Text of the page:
I think the point is that there was never any intention NOT to go more than two seasons. The decision was made to stop after two seasons, not because they couldn't figure out a way to set up a third season of the story. It wasn't because any of the actors refused to return. If I remember correctly, there was mention that at least part of the rationale for not renewing Rome for a third season was financial.
See, I thought Rome was first considered a two year show. then after the lukewarm ratings they considered not finishing. But they went ahead and finished it as originally planned. People, myself included, might have wanted more, but there was never a plan to go past that third year. Or maybe that was as long as the joint companies (HBO,BBC) decided to go with it. and if they wanted to continue it they would have had to go it alone?
I think here's where things get sticky: I think quality is available; quality, though, sometimes costs money -- money that has to be the best possible investment. And my guess is that that's not the case because television viewers don't reward programmers for providing expensive quality in anything close to direct proportion to cost.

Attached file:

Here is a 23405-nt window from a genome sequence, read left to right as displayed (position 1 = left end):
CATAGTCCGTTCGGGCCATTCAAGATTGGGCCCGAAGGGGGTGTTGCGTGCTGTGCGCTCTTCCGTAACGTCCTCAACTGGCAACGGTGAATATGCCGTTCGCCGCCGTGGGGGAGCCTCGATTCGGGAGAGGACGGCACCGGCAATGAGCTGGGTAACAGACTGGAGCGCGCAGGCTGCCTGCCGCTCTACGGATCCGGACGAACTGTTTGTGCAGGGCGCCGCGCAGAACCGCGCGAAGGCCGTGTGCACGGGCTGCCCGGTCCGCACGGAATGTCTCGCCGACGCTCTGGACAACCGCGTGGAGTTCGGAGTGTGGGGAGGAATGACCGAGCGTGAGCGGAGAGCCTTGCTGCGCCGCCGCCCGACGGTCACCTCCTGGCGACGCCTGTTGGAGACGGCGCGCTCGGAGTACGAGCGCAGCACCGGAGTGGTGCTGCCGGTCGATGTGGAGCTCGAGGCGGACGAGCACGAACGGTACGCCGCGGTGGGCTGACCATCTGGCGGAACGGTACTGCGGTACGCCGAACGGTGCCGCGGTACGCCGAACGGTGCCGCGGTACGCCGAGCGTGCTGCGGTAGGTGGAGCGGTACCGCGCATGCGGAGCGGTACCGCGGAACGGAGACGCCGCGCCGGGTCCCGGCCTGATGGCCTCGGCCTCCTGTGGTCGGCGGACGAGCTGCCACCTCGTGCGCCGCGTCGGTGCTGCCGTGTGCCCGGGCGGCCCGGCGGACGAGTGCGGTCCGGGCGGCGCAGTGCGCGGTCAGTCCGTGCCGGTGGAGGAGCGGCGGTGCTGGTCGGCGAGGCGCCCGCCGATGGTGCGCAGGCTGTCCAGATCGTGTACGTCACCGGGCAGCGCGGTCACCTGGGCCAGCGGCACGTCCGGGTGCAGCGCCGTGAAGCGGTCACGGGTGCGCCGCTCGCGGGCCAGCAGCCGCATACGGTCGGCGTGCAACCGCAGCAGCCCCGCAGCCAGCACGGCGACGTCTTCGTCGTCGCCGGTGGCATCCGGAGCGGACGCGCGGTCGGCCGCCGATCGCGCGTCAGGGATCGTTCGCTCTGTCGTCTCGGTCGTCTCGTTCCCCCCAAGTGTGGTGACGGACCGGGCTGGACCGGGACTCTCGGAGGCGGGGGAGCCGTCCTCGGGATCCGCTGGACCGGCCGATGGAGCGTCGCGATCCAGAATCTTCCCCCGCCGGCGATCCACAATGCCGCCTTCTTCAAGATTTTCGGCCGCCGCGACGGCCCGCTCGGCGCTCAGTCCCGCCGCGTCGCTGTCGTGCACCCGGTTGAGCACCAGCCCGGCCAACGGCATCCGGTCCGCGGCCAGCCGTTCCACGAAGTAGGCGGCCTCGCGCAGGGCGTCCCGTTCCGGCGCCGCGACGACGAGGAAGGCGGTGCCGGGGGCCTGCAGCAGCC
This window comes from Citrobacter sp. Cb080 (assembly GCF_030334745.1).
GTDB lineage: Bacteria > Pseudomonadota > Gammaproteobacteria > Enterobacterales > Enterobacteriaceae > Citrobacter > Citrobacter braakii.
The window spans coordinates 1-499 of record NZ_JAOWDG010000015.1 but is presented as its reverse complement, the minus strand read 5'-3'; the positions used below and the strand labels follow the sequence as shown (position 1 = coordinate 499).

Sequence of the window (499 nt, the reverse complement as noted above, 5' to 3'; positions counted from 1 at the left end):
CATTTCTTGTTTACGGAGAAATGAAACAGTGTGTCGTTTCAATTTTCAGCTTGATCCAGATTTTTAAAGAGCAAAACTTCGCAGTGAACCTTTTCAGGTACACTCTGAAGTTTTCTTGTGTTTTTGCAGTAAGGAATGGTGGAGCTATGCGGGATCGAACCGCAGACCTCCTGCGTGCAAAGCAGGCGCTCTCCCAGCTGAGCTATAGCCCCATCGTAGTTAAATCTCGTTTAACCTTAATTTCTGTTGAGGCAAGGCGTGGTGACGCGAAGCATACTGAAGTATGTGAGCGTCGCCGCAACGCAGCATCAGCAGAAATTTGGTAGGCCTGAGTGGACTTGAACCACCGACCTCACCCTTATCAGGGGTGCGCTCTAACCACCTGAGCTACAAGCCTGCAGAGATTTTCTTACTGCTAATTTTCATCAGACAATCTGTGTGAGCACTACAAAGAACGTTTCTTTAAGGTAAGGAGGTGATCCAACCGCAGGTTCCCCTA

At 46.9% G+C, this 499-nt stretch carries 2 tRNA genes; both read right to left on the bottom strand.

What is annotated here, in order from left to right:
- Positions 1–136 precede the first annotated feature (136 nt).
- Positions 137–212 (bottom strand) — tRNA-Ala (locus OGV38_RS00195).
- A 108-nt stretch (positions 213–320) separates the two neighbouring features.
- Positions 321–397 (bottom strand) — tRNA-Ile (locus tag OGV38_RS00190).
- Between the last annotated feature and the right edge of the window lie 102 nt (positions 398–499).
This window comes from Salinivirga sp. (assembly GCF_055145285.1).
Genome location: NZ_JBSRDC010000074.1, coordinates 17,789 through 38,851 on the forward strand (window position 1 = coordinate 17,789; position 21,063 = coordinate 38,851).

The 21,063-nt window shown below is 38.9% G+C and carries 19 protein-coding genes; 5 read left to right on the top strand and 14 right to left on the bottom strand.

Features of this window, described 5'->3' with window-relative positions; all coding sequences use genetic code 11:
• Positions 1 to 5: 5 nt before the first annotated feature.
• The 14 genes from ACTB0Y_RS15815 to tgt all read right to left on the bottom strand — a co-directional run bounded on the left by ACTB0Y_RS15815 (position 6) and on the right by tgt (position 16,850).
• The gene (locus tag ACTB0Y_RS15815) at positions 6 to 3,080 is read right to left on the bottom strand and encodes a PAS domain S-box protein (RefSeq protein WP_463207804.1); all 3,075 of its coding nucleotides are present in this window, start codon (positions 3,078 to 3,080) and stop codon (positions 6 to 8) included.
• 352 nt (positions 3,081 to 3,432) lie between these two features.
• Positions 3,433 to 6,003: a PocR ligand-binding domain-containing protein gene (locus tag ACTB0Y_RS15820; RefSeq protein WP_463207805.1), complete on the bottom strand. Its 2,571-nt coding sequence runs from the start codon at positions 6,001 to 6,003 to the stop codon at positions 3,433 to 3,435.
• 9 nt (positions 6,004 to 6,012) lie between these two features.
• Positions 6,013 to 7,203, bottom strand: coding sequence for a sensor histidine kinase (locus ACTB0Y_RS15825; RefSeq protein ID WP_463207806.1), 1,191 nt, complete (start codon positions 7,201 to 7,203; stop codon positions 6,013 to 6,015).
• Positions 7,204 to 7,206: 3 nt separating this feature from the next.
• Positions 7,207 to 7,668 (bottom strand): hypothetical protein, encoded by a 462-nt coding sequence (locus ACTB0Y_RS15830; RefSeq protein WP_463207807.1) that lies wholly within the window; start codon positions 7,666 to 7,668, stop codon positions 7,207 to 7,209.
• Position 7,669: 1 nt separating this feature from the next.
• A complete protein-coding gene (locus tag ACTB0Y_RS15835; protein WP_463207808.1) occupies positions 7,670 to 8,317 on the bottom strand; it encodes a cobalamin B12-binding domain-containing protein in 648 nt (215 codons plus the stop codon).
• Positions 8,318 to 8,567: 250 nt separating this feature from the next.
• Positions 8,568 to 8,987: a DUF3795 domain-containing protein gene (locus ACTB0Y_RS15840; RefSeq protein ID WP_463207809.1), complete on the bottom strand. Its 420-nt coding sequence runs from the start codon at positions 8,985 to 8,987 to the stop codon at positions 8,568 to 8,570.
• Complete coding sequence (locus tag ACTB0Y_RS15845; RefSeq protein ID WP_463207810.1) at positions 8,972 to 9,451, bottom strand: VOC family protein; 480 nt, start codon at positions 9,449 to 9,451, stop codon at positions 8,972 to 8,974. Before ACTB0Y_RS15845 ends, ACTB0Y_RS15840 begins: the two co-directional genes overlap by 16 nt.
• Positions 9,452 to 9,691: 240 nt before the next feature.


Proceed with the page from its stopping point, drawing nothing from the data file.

I don't disagree with this at all.
Except for the implied "quality" that is available.
As archiguy stated, if HBO isn't going to do this stuff anymore who is?
SCIFI, SHO, SPIKE, USA? I would assume that these networks are not shelling out the big bucks for their "quality" shows. Atleast not big bucks that HBO would gladly have matched to air the programming instead.
I am leaning more towards HBO not having the proper people in place to know quality from crap.